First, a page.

And so, I suppose I'm going to pay you a further tribute, which, no doubt, I will live to regret, Jonathan.  You know, for better or worse, Fox has become one of those terms, like you have a Sony, not a walkman, you send a FedEx not a package, and, for better or worse, to a sophisticated policy audience, it's a symbol of things beyond just Fox and what it does.  But if you somehow think it is inappropriate, was improper to say it, and you've read what I said, and somehow do feel it was an attack on Fox, my apologies.  Because it certainly wasn't intended as that.

Question:  The interpretation, having read it several times, and among colleagues, and what not, is that, yes indeed, Fox was singled out for criticism, and takes the brunt of criticism for having criticized problems at the United Nations that certainly the American public and taxpayers want to get corrected.

The Deputy Secretary-General:  Let me just be clear.  And again to the point that Fox has, as I have acknowledged much more openly I expect than any other UN official, Fox has broken stories, and very good stories in a news sense.  They haven't always made my life easier, but they've been fair stories, fair scoops.  But that doesn't mean that I should be happy with your editorial line being the only one heard.  It is a reflection of my respect for its power that I am encouraging others to get out there and have stories about the UN, as well.

Question:  Taking your point that it was not an anti-US speech, it is being seen that way certainly in Washington, certainly by Ambassador Bolton this morning, who went further and said he thought it was illegitimate of you to be criticizing the American public.  You were patronizing them, etcetera, etcetera.  My question is, will you have, have you had, any direct communication with Mr. Bolton or another member of the US Government?  And if you haven't, will you?

The Deputy Secretary-General:  Oh, I have no doubt.  As I said in the speech, my job requires me to be in contact with the American Government, both through the Mission here and the State Department.  But on this, we have talked to a member of the Mission about it.  I have not talked to John Bolton.  He has talked to the Secretary-General about it, as I think he said this morning.  So it is evident we haven't heard the last on this.  But, you know, again, Warren if you will forgive me, you did a good job of reporting my speech, but my impression was that, perhaps, at least when he first spoke to this, he had read your article and not the speech.  And, as I say, I think the speech speaks very well for itself in a balanced position which does not deserve the characterizations it was given this morning.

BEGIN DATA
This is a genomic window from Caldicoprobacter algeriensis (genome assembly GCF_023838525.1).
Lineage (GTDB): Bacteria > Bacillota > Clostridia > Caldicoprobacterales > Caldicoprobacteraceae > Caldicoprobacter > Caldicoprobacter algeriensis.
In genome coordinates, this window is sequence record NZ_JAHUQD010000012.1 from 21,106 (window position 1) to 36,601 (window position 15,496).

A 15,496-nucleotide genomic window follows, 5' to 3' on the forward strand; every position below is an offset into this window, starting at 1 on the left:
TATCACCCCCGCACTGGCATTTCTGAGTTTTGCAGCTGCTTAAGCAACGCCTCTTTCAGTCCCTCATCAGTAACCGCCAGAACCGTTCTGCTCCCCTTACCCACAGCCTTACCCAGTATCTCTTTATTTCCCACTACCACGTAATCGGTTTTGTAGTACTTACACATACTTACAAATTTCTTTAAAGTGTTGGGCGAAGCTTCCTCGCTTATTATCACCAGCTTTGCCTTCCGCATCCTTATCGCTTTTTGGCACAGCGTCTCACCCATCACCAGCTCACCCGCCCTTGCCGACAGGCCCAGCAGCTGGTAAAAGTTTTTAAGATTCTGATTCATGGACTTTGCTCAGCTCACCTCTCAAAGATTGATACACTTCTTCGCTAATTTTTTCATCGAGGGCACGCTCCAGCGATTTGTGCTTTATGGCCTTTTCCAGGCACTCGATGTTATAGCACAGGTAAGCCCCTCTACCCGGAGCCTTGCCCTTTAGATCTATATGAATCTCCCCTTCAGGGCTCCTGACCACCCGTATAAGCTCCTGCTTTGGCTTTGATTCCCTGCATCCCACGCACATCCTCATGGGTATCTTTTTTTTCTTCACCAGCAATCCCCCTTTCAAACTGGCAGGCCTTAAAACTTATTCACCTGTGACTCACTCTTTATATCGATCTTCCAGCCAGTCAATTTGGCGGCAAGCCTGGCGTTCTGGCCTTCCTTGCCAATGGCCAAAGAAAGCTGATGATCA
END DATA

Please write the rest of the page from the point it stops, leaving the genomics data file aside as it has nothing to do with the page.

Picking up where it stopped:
Question:  I think that Ambassador Bolton, in a curious way, has done you a favour here by elevating your speech to a level that it may not have reached otherwise, which then allows you to have an ear in Washington that you might not otherwise have had.

The Deputy Secretary-General:  I think, as I argued in the speech, we have tremendously good relations with the State Department and Secretary [Condoleezza] Rice.  I don't argue in the speech, but it is the case, we have lots of open doors on Capitol Hill and I think all those open doors will be as open as ever.  The worry for me is that the reaction to the speech will polarize things in Washington, and this was not meant to be a polarizing speech.

Let's step back here, this is the senior official who is routinely described, in fact, was described as I was introduced to speak yesterday, as the most pro-American senior UN official, one who has taken other stakeholders here to task.  So I think it is incumbent on everybody to step back and say, why would such an individual give a speech like this?  And I hope that that is what will remain from this speech, which was a call from a friend to think hard about how the US could handle the UN better.